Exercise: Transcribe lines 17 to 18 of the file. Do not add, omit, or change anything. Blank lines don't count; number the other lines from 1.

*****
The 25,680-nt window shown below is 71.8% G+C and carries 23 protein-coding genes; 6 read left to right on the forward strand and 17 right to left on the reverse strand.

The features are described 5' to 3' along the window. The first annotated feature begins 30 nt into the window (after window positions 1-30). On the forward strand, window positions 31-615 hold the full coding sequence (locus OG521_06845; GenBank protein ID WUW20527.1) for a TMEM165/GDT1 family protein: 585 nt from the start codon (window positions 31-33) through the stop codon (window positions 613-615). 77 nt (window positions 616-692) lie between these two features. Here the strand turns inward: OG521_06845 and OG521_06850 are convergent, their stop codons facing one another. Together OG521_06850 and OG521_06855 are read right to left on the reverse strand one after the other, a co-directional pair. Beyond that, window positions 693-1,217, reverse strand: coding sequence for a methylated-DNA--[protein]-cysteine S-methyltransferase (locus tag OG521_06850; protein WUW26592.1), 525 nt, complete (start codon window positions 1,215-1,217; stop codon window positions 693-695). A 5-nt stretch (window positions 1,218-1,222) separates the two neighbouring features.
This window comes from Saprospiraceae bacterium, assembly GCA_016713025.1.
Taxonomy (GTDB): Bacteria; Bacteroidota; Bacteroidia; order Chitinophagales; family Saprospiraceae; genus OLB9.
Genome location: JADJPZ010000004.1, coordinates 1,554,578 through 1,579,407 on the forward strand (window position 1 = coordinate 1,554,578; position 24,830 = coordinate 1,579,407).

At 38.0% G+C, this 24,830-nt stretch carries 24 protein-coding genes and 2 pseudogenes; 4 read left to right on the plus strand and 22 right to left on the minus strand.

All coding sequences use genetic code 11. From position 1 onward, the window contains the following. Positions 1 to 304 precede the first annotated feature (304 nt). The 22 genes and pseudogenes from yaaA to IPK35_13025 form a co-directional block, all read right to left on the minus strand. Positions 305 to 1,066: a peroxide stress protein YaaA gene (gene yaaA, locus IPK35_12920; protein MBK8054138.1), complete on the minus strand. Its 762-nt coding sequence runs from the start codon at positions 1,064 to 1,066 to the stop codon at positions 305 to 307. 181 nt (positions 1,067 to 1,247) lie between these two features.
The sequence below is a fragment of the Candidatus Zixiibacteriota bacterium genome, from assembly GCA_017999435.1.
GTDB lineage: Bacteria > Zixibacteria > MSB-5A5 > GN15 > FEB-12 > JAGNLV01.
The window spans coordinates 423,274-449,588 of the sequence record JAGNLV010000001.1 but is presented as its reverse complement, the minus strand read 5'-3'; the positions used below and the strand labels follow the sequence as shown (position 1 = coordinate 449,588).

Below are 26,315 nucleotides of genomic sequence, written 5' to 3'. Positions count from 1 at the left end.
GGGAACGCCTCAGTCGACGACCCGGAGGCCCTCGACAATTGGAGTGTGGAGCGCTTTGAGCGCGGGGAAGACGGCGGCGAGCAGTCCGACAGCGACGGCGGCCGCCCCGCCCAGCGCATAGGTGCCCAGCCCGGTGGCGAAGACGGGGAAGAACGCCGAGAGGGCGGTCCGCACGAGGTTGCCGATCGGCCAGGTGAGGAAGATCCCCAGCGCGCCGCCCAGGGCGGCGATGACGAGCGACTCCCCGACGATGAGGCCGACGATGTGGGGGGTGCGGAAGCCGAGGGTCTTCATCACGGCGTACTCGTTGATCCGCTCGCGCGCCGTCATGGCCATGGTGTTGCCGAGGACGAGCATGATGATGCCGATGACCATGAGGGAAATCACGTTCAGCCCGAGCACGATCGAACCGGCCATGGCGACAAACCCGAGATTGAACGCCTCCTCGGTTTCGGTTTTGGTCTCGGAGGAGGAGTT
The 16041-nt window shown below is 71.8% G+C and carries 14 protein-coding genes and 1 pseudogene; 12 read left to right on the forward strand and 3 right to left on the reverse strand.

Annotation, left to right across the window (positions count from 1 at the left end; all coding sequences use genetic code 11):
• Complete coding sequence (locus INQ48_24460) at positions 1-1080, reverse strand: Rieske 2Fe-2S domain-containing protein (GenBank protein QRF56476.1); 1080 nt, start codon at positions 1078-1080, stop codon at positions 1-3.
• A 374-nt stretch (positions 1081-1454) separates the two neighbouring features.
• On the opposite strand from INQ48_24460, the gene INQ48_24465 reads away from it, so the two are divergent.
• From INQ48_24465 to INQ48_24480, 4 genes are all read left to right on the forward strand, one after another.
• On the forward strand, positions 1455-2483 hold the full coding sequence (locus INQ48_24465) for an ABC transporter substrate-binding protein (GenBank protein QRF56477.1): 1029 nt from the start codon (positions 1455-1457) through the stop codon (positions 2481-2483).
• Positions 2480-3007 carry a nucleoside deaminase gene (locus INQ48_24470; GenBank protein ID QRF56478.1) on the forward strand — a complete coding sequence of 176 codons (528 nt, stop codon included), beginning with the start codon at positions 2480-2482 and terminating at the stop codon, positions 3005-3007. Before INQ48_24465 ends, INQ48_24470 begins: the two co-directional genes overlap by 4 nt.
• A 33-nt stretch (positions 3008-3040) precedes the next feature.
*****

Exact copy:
• On the opposite strand from INQ48_24460, the gene INQ48_24465 reads away from it, so the two are divergent.
• From INQ48_24465 to INQ48_24480, 4 genes are all read left to right on the forward strand, one after another.